2 Mar 2016

New report finds that HEVC out-performs H.264 for higher resolution content.

Moscow State University's Graphics and Media Lab Video Group have published the latest in their series of independent experimental comparisons of video compression codecs. This new report compares the performance of selected HEVC/H.265 and AVC/H.264 codecs for Ultra High Definition or 4K video content.

HEVC is arguably well-suited to handling the high spatial resolution of UHD (around 4000 x 2000 pixels per frame, four times as many pixels as full HD), with coding features such as 64x64 pixel Coding Tree Units, much larger than H.264's 16x16 pixel macroblocks.

The MSU test compares codec performance for a range of UHD video sequences such as Dirt Trail:

Here's a sample graph from the MSU report, comparing the performance of six codecs, compressing and decompressing the Dirt Trail clip. Good performance is characterised by high quality (the vertical axis) at lower bitrates (the horizontal axis), i.e. "up and left" is generally better than "down and right". Three HEVC/H.265 codecs (x265, nj265 and Intel MSS) are consistently the best performers for this particular clip.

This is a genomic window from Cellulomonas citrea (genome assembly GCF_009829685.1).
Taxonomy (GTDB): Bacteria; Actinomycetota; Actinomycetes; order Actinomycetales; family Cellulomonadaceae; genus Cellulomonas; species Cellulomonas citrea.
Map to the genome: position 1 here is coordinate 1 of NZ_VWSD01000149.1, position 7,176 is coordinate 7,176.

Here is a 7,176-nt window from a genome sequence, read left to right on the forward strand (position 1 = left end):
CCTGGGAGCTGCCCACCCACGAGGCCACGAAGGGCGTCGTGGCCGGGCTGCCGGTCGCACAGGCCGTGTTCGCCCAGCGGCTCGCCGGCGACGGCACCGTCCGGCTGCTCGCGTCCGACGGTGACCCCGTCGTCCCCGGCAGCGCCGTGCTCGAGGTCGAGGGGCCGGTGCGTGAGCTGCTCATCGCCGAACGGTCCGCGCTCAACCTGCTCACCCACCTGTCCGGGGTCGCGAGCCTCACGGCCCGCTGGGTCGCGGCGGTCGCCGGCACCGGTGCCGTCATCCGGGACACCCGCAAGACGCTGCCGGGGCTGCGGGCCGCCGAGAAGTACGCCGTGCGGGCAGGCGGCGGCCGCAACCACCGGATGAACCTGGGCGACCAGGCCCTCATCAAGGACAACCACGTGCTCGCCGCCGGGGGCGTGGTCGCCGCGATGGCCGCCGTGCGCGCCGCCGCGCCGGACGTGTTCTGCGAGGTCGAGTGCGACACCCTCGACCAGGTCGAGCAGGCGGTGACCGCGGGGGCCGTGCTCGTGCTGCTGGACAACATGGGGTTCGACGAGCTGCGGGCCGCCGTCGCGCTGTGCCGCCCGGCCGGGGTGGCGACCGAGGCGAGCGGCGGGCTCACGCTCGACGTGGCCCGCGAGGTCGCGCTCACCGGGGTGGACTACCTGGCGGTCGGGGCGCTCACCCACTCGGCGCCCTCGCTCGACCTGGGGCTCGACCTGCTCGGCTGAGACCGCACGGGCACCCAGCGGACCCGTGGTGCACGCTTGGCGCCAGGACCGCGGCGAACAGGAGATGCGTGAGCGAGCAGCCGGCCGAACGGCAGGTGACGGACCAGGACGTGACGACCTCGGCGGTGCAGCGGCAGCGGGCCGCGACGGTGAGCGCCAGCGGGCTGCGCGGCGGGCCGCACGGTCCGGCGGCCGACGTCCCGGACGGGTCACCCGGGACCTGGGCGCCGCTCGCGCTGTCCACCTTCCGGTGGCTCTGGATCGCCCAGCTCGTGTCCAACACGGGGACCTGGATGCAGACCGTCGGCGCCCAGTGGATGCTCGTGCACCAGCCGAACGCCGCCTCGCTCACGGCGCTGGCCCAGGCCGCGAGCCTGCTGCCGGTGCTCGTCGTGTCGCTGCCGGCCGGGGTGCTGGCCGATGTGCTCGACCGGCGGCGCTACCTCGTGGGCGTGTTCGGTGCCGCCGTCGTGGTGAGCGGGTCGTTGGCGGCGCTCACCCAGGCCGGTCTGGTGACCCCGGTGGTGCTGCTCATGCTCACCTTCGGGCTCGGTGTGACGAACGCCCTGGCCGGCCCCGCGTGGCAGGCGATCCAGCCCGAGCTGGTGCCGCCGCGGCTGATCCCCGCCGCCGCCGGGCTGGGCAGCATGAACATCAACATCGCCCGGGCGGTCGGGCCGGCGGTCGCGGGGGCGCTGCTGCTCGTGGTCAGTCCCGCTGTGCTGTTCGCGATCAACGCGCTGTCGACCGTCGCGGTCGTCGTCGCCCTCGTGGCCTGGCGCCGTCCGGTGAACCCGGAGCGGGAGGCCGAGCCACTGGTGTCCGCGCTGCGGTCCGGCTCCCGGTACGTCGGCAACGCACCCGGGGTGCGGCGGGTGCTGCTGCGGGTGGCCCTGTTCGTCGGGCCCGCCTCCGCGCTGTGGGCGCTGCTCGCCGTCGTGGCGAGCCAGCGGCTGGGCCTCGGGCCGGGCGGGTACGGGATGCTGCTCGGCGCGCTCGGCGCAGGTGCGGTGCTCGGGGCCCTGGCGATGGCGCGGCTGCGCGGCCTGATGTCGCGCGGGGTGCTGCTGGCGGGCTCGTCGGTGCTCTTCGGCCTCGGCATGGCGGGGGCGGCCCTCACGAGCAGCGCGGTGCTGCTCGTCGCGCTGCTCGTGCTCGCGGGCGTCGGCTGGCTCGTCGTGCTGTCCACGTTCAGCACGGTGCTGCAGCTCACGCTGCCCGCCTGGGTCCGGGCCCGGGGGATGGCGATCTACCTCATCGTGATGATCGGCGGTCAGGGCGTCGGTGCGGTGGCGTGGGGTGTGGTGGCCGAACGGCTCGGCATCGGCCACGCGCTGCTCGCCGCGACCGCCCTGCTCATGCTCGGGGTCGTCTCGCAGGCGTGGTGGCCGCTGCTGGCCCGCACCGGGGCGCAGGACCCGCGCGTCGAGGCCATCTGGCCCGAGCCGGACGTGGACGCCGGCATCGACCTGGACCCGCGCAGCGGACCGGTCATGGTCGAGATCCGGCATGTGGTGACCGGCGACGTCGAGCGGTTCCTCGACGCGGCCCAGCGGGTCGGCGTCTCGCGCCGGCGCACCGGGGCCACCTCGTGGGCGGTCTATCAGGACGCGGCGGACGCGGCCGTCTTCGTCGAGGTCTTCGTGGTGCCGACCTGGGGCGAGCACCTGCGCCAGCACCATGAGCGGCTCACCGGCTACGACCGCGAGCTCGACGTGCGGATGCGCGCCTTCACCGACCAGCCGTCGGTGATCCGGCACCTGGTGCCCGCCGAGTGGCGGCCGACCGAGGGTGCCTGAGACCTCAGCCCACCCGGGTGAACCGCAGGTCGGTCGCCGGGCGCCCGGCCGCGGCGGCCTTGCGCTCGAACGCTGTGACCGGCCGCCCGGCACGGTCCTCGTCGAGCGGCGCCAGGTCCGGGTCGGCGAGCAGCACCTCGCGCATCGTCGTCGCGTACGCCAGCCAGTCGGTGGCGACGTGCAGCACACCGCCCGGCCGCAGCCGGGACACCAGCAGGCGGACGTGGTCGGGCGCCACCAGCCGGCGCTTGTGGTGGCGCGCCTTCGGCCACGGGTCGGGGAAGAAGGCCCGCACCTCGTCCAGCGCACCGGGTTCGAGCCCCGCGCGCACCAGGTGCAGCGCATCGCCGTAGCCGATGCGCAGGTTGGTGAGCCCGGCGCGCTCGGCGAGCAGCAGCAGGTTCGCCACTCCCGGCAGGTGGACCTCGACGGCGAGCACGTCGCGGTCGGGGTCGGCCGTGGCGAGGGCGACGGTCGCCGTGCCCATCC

Overall, the MSU group put Intel's MSS codec out in front, followed closely by the open-source x265. Their results show bitrate savings of around 43% and 36% respectively compared with the x264 open-source H.264 codec.

Interestingly, the gap between HEVC and H.264 is much wider for Ultra High Definition content than for MSU's previous tests on High Definition video clips, which placed the best HEVC codecs only a few percentage points ahead of x264. This implies that HEVC really does come into its own for higher-resolution video compression.

Graphs and results used with permission, courtesy of MSU Graphics and Media Lab Video Group.